A number of years ago a law firm was being non-renewed by their current attorney malpractice insurer because of claims severity and frequency. This meant that it was prohibitively expensive to find a replacement attorney malpractice Insurance policy that covered their prior acts. This 13 member firm was looking at premiums with prior acts of over $350,000 for a $1million of coverage. Without prior acts the premiums were around $125,000. The ERP was going to cost over $100,000 for an unlimited reporting period. Again their solution is not recommended.
Not wanting to pay the ERP premium the firm came up with a creative solution. It amounted to a ‘Hail Mary’. Their solution was to report to their incumbent insurer the day before expiration every case and client that they ever worked on as a potential claim. It did not matter that there were no circumstances or explanation as to what the claim might be. Even though the firm did not meet the claim reporting requirements the firm was hoping to trigger the claims-made notification of a ‘potential’ claim. If it had triggered the reporting requirements every case and client would now have coverage in the future for acts that were committed in the past. It is like turning a claims-made policy into an occurrence policy. My understanding is that all of the ‘potential’ claims were declined by the insurer.
The firm went ahead with purchasing the $125,000 Attorney Malpractice Insurance Policy that did not have prior acts coverage.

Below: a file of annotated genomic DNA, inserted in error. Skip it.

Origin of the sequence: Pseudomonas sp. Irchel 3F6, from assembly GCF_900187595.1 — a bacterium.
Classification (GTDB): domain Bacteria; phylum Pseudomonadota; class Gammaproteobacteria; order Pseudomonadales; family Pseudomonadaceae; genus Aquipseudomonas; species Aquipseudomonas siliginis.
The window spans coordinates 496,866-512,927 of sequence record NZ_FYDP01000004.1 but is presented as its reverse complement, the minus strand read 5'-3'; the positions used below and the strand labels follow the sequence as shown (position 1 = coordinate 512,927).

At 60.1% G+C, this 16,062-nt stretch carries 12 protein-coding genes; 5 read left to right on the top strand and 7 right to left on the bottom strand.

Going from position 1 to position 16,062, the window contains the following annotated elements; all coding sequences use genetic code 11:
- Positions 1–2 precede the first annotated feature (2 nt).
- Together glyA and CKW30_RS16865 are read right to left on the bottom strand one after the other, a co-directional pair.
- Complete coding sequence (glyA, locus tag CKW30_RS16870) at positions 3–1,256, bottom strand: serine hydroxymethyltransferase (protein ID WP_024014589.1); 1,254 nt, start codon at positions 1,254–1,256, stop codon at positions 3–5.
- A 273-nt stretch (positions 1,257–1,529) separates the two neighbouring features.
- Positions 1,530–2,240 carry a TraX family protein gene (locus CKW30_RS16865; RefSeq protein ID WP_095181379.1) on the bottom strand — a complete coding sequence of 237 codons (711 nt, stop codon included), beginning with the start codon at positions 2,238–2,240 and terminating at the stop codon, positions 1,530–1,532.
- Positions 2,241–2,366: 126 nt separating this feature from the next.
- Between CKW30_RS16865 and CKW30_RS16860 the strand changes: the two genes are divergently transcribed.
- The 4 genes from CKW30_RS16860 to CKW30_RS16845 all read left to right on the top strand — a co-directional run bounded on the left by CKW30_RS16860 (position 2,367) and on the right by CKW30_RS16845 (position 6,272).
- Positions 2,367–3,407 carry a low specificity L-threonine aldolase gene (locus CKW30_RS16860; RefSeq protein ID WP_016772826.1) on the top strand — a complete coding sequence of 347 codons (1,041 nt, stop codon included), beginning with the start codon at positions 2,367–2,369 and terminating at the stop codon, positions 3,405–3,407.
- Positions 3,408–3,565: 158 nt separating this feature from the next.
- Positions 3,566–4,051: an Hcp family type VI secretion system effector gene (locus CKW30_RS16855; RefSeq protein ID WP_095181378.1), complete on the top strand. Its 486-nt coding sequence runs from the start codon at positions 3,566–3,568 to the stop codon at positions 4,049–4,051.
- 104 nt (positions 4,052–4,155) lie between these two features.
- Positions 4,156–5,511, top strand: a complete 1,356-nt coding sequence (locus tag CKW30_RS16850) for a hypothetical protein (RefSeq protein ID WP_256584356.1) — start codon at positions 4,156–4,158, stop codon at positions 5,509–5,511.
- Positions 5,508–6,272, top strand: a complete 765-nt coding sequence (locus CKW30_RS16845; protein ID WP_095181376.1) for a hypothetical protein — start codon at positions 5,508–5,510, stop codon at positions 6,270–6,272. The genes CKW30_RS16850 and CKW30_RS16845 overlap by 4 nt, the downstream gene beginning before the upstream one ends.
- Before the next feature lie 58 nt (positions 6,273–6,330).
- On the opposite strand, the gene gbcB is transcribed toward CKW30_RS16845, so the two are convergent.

Issues can arise with this:
1. Any time that the firm wants to look for alternative coverage, it must disclose to new potential insurers all reported claims/incidents. Very difficult to get another insurer to provide coverage for a firm that has pages and pages of reported claims on the insurance carrier loss run report. This tends to make the firm a very undesirable risk for many years to come.
2. More importantly, most claims-made attorney malpractice policies have a prior knowledge provision. Having reported a ‘potential’ claim to another insurer normally constitutes ‘prior knowledge’. Prior knowledge is one of the leading causes for malpractice claims denials. So even is the covered acts may have been within the new policy’s coverage, the exclusions for prior reporting to other insurers may come into play.
3. As none of the reported claims met the standard for properly reporting a claim to the insurer. If something turns into a claim at a later date the old insurer will likely deny coverage because the report of claim is outside of the policy period.